For this, the last week of my responses (Part I and Part II) to the question of “why is fasting important?”, I would like to look at fasting as a way of participating in a higher and more noble mode of living, a means by which we consciously emulate (to the extent that it is possible for us to do) the circumstances of the life of the Paradise that was lost, and the life of the Kingdom that is to come, a life the monastics in the “angelic habit” seek more fully to emulate in their daily life.
Why is this important? Unfortunately, under the circumstances of our fallen existence as human beings, we must participate in thousands of complex and often impossible to unravel systems of violence and deception. Everything from the clothing we wear, the energy resources we use, the financial systems we participate in, and the political systems of the nations in which we live are all tainted with abuse, waste, oppression, and violence in ways that we are often largely unaware of and in ways that we often cannot, by ourselves, repair or avoid even when we come to fully understand them. This is tragic, and the complexities of these realities often blunt our sense of sorrow or responsibility to repent for the shared sins and misfortunes that we are participants in.
The reality and significance of this kind of situation is reflected in the ancient Biblical story, in which the fundamental biological realities of death and decay enter the world as a result of human iniquity–a circumstance that only God, in His restoration of all creation, can finally repair. In response to the resulting human desperation, God subjects His creation to human necessities, providing clothes of skin from the bodies of slain creatures and permitting human beings to eat the flesh of animals who must suffer death for us to do so. This was then, and still is, a currently necessary state of affairs–for straightforward biological and agrinomical reasons. Even now, the world’s agricultural system could not function well or sustainably provide food for everyone were all, or even most, humans strict vegetarians or vegans–and we are certainly neither commanded nor expected to refrain from eating meat by the Orthodox faith. But our status as part-time carnivores comes at a price, and we should never shed the blood of other creatures lightly or without consideration for the well-being and care of the animals that we must raise for our own consumption. Fasting from meat (and this prohibition against meat during the fast is also related to the reasons for which both wine and oil, each of which were stored in animal skins in ancient times, were proscribed by the canons) is a way of limiting our dependence upon such a system of innocent suffering and an ecclesiasial and personal acknowledgment that such dependence, even though necessary and unavoidable as things now stand, is not a reflection of the ultimate and final will of God for his creation.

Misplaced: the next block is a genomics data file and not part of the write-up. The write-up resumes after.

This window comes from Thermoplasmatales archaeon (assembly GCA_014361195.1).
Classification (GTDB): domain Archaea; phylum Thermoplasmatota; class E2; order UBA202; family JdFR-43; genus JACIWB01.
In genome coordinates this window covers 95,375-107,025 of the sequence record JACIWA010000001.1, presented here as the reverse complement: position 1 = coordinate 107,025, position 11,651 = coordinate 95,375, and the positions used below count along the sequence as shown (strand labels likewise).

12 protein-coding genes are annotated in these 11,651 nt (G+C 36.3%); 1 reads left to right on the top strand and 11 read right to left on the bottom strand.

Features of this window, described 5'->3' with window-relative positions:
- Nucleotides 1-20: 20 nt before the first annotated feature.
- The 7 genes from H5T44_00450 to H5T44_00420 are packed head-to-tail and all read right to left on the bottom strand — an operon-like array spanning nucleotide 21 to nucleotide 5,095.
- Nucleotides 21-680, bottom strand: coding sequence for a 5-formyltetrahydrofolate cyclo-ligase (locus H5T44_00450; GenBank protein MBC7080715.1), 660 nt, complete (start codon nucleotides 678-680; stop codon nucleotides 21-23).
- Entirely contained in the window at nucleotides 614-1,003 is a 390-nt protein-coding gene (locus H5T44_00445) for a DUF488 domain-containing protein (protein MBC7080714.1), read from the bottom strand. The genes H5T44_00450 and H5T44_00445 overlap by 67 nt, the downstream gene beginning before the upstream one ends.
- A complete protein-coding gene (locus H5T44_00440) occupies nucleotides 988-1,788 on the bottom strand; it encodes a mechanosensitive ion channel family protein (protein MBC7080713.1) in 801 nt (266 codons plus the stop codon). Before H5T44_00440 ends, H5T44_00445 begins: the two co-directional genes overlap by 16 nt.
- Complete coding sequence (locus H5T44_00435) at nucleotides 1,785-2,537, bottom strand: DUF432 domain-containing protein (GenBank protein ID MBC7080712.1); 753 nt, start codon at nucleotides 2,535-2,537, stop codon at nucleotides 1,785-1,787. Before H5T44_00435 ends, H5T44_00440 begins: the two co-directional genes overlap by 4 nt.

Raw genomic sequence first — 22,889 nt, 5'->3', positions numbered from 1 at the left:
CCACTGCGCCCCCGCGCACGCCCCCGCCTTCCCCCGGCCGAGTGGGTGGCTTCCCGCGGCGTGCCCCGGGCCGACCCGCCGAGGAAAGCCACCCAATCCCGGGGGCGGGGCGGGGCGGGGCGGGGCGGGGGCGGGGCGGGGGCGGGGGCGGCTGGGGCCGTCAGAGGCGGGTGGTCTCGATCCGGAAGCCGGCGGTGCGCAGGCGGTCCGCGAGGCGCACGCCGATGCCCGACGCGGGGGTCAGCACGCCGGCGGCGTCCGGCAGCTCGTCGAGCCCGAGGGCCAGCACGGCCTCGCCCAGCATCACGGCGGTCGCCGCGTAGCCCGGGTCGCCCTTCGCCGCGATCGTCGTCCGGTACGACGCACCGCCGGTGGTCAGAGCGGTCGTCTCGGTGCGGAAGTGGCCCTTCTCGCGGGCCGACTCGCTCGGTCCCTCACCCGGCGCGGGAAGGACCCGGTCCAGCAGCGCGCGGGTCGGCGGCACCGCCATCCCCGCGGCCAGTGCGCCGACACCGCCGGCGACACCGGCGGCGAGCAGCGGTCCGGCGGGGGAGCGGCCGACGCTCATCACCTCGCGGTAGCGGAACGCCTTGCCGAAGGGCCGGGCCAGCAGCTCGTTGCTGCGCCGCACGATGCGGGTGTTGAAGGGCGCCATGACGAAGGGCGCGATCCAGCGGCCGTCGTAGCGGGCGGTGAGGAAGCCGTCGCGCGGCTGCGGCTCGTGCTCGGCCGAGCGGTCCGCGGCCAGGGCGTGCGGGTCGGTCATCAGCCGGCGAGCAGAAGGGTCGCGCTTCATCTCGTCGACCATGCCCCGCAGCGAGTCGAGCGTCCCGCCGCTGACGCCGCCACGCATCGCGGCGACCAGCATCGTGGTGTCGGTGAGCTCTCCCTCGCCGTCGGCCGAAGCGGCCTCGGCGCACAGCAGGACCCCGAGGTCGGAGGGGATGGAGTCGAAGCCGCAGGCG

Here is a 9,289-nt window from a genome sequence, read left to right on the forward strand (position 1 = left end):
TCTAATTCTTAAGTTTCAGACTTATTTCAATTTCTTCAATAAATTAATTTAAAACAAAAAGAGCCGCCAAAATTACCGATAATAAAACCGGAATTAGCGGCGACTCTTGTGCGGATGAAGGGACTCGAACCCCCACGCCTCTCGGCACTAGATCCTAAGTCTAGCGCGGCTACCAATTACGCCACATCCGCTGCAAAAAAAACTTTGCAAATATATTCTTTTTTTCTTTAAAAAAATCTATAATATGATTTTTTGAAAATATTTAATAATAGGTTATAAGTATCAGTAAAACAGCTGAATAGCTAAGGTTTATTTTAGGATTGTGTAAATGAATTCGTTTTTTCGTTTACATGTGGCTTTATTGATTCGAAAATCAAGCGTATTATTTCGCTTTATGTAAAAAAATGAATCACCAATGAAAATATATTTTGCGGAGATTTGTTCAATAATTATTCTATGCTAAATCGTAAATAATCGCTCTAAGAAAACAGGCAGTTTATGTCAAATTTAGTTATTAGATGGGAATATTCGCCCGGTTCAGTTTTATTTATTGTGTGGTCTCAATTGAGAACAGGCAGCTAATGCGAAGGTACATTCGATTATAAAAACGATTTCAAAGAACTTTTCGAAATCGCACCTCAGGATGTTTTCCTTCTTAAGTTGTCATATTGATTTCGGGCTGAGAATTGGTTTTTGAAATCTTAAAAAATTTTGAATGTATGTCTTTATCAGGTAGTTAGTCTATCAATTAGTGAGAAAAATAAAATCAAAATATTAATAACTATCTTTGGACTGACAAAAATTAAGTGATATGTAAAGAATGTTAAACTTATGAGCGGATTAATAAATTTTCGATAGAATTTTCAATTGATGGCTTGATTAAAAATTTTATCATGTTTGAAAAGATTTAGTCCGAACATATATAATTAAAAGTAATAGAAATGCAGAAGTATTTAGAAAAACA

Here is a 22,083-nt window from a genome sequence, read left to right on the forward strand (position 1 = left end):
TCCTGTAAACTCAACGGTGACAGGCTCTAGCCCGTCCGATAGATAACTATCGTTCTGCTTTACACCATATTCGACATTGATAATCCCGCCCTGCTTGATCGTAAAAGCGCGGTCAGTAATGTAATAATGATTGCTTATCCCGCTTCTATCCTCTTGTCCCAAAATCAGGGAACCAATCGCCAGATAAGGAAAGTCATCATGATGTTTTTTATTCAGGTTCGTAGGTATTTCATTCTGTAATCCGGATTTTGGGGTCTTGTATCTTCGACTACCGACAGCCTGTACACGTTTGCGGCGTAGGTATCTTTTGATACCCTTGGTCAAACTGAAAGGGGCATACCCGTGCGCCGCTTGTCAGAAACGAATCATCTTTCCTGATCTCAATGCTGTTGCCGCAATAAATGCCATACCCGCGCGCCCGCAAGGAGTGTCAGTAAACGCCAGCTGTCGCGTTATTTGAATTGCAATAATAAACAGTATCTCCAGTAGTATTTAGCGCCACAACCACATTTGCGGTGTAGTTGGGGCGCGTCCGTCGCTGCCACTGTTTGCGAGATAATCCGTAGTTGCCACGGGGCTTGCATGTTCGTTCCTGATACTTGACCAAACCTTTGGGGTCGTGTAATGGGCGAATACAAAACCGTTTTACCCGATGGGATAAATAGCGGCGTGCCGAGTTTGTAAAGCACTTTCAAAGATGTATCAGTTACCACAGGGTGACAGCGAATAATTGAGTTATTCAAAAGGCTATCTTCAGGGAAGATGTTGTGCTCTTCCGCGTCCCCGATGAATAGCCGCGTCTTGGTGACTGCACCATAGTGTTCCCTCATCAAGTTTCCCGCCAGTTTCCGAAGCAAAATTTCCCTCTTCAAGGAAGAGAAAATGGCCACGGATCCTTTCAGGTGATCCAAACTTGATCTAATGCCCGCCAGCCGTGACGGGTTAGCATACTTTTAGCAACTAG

Here, too, is found the symbolic significance and importance of the canonical proscription of sexual relations between married individuals during the fast–as fallen creatures, humans participate in a biological world of procreation, birth, and death, a fact that the Patristic fathers also referred back to this business of God clothing human beings with “coats of skin.” Since procreation is necessary for the continuance of our race, the conjunction of this necessary biological function with the deep and lovely intimacy that grows up between maritally committed spouses is something which is God-pleasing and beneficial within the current organization of things. It is, however, something which will ultimately be transcended in the kingdom, where biological reproduction will serve no useful function, and where the related love and intimacy of the married state will be elevated to transcend the particulars of any individual relationship, becoming part of the greater love that unites the people of God to one another and to Christ. In either case, whether when fasting from food, or from sex, those who are fasting set aside, if only temporarily and by anticipation, the particular and the transitory, for that which is eternal and ultimate. In doing so, they find their aspirations clarified, their desires elevated, and their tragic participation in structures dependent upon death, decay, and the related to be warily re-examined with an eye to greater and more careful spiritual discrimination, moral self-examination, and sorrowful repentance.